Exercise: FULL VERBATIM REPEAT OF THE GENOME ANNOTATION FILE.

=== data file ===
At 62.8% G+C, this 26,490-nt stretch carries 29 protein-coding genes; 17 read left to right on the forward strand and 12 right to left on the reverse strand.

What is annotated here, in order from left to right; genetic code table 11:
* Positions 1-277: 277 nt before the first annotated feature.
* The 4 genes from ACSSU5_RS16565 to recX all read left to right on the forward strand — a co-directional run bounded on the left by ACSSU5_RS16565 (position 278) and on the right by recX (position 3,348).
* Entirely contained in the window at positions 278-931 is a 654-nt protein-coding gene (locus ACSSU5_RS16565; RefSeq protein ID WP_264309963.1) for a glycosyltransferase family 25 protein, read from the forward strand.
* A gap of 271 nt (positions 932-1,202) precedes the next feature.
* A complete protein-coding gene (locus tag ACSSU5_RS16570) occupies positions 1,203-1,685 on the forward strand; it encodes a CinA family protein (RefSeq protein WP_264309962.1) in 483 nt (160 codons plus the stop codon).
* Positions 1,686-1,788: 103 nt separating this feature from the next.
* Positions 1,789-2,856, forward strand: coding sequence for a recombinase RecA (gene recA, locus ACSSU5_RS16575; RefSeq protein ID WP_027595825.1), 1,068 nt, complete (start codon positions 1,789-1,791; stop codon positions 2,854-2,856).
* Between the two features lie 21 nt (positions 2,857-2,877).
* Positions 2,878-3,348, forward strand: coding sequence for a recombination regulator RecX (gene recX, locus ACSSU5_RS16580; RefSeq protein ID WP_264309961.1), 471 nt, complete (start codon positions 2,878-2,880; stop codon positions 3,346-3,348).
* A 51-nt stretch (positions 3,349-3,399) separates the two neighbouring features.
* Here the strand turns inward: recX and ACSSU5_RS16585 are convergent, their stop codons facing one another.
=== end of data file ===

At 62.8% G+C, this 26,490-nt stretch carries 29 protein-coding genes; 17 read left to right on the forward strand and 12 right to left on the reverse strand.

What is annotated here, in order from left to right; genetic code table 11:
* Positions 1-277: 277 nt before the first annotated feature.
* The 4 genes from ACSSU5_RS16565 to recX all read left to right on the forward strand — a co-directional run bounded on the left by ACSSU5_RS16565 (position 278) and on the right by recX (position 3,348).
* Entirely contained in the window at positions 278-931 is a 654-nt protein-coding gene (locus ACSSU5_RS16565; RefSeq protein ID WP_264309963.1) for a glycosyltransferase family 25 protein, read from the forward strand.
* A gap of 271 nt (positions 932-1,202) precedes the next feature.
* A complete protein-coding gene (locus tag ACSSU5_RS16570) occupies positions 1,203-1,685 on the forward strand; it encodes a CinA family protein (RefSeq protein WP_264309962.1) in 483 nt (160 codons plus the stop codon).
* Positions 1,686-1,788: 103 nt separating this feature from the next.
* Positions 1,789-2,856, forward strand: coding sequence for a recombinase RecA (gene recA, locus ACSSU5_RS16575; RefSeq protein ID WP_027595825.1), 1,068 nt, complete (start codon positions 1,789-1,791; stop codon positions 2,854-2,856).
* Between the two features lie 21 nt (positions 2,857-2,877).
* Positions 2,878-3,348, forward strand: coding sequence for a recombination regulator RecX (gene recX, locus ACSSU5_RS16580; RefSeq protein ID WP_264309961.1), 471 nt, complete (start codon positions 2,878-2,880; stop codon positions 3,346-3,348).
* A 51-nt stretch (positions 3,349-3,399) separates the two neighbouring features.
* Here the strand turns inward: recX and ACSSU5_RS16585 are convergent, their stop codons facing one another.